allows traders to profit off an asset’s price decline. It’s a very common way to manage downside risk
existing holdings, or simply express a bearish
outlook on the market.
However, shorting can be an exceptionally high-risk trading strategy
at times. Not only because there is no upper limit for the price of an asset, but also due to short squeezes. A short squeeze can be described as a sudden price increase. When it occurs, many short sellers get “trapped” and quickly rush to the exit to try and cover their positions.
In this article, we’ll discuss what a short squeeze is, how you can prepare for it, and even profit off it in a long position
A short squeeze happens when the price of an asset sharply increases due to a lot of short sellers being forced out of their positions.
Short sellers are betting that the price of an asset will decline. If the price rises instead, short positions start to amass an unrealized loss. As the price goes up, short sellers may be forced to close their positions. This can occur via stop-loss
contracts). It can also happen simply because traders manually close their positions to avoid even greater losses.
So, how do short sellers close their positions? They buy. This is why a short squeeze results in a sharp price spike. As short sellers close their positions, a cascading effect of buy orders adds more fuel to the fire. As such, a short squeeze is typically accompanied by an equivalent spike in trading volume
Here’s something else to consider. The larger the short interest is, the easier it is to trap short sellers and force them to close their positions. In other words, the more liquidity
there is to trap, the greater the increase in volatility may be thanks to a short squeeze. In this sense, a short squeeze is a temporary increase in demand while a decrease in supply.
The opposite of a short squeeze is a long squeeze – though it’s less common. A long squeeze is a similar effect that happens when longs get trapped by cascading selling pressure, leading to a sharp downward price spike.
A short squeeze happens when there is a sudden increase in buying pressure. If you’ve read our article about shorting
, you know that shorting can be a high-risk strategy. However, what makes a short squeeze a particularly volatile
event is the sudden rush to quickly cover short positions (via buy orders). This includes many stop-loss orders
triggering at a significant price level, and many short sellers manually closing their positions at the same time.
A short squeeze can happen in essentially any financial market where a short position can be taken. At the same time, the lack of options to short a market can also lead to large price bubbles. After all, if there’s no good way to bet against an asset, it may keep going up for an extended period.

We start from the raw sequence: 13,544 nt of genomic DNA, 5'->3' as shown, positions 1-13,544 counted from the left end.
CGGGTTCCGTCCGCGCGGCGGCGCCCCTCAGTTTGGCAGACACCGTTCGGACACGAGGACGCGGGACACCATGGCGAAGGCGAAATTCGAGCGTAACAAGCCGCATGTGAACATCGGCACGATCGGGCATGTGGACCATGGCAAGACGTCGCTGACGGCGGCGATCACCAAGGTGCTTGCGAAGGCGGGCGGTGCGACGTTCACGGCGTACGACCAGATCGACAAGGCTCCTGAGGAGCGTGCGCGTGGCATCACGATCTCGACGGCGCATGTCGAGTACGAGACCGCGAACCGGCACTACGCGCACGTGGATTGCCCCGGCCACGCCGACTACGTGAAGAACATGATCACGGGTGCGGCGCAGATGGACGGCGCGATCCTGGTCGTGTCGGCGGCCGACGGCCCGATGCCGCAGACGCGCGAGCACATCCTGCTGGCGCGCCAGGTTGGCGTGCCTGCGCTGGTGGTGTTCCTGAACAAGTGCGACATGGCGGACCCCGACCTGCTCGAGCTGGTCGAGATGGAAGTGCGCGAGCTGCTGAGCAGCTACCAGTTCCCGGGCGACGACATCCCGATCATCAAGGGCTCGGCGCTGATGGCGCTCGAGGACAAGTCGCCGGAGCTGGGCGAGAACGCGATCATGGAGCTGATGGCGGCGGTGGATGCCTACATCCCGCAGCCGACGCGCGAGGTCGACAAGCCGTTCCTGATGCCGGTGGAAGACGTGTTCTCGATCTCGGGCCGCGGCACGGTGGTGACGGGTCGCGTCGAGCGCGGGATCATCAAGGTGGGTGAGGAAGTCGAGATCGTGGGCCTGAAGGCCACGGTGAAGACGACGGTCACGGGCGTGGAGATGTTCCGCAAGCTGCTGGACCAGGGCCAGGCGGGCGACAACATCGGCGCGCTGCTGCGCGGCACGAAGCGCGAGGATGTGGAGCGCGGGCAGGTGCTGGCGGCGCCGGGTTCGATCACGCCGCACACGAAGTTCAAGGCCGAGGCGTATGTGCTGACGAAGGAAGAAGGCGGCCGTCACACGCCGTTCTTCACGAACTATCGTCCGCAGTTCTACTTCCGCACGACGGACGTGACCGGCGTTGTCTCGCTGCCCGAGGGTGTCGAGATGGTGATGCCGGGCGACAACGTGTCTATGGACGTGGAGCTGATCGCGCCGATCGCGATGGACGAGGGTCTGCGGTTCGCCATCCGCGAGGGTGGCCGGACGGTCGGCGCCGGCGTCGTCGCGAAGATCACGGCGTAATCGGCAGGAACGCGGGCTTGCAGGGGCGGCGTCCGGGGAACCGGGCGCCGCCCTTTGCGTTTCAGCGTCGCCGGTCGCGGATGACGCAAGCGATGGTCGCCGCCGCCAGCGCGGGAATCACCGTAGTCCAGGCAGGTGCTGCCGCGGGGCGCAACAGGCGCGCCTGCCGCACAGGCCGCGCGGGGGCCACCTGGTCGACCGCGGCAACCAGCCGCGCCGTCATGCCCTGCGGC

A prerequisite of a short squeeze can be a majority of short positions
over long positions
. Naturally, if there are significantly more short positions than long positions, there’s more liquidity available to fuel the fire. This is why the long/short ratio can be a useful tool for traders who want to keep an eye on market sentiment
. If you’d like to check the real-time long/short ratio for Binance Futures
, you can do it on this page
Some advanced traders will look for potential short squeeze opportunities to go long and profit off the quick spike in price. This strategy will include accumulating a position before the squeeze happens and using the quick spike to sell at a higher price.
Short squeezes are very common in the stock market. This usually entails low sentiment around a company, a perceived high stock price, and a large number of short positions. If, say, some unexpected positive news comes out, all those short positions are forced to buy, leading to an increase in the price of the stock. Even so, a short squeeze is more of a technical pattern
rather than a fundamental event
According to some estimates, Tesla (TSLA) stock had been one of the most shorted stocks in history. Even so, the price has gone through a number of sharp rises, likely trapping a lot of short sellers.
Short squeezes are also quite common in the cryptocurrency
markets, most notably in the Bitcoin
markets. The Bitcoin derivatives market
uses high-leverage positions, and these can be trapped or liquidated
with relatively small price moves. As such, short and long squeezes happen frequently in the Bitcoin markets. If you’d like to avoid getting liquidated or trapped in such moves, carefully consider the amount of leverage
you’re using. You should also adopt a proper risk management
Take a look at this Bitcoin price range below from early 2019. The price was contained in a range after a sharp move to the downside. Market sentiment
was likely quite low, as many investors would be looking for short positions, expecting the continuation of the downtrend.
Potential short squeeze on the BTC/USD market.
However, price flew through the range with such haste that the area didn’t even get retested for a long time. It only got a retest years later, during the coronavirus pandemic (also known as “Black Thursday”
). This rapid move was quite likely due to extensive short covering.
Summing up, a short squeeze happens when short sellers
get trapped and are forced to cover their positions, leading to a sharp price increase.
Short squeezes can be especially volatile
in highly levered
markets. When many traders and investors use high leverage, the price moves also tend to be sharper, since cascading liquidations
can lead to a waterfall effect.
Do you still have questions about how to short Bitcoin
? Check out our Q&A platform, Ask Academy
, where the Binance community will answer your questions.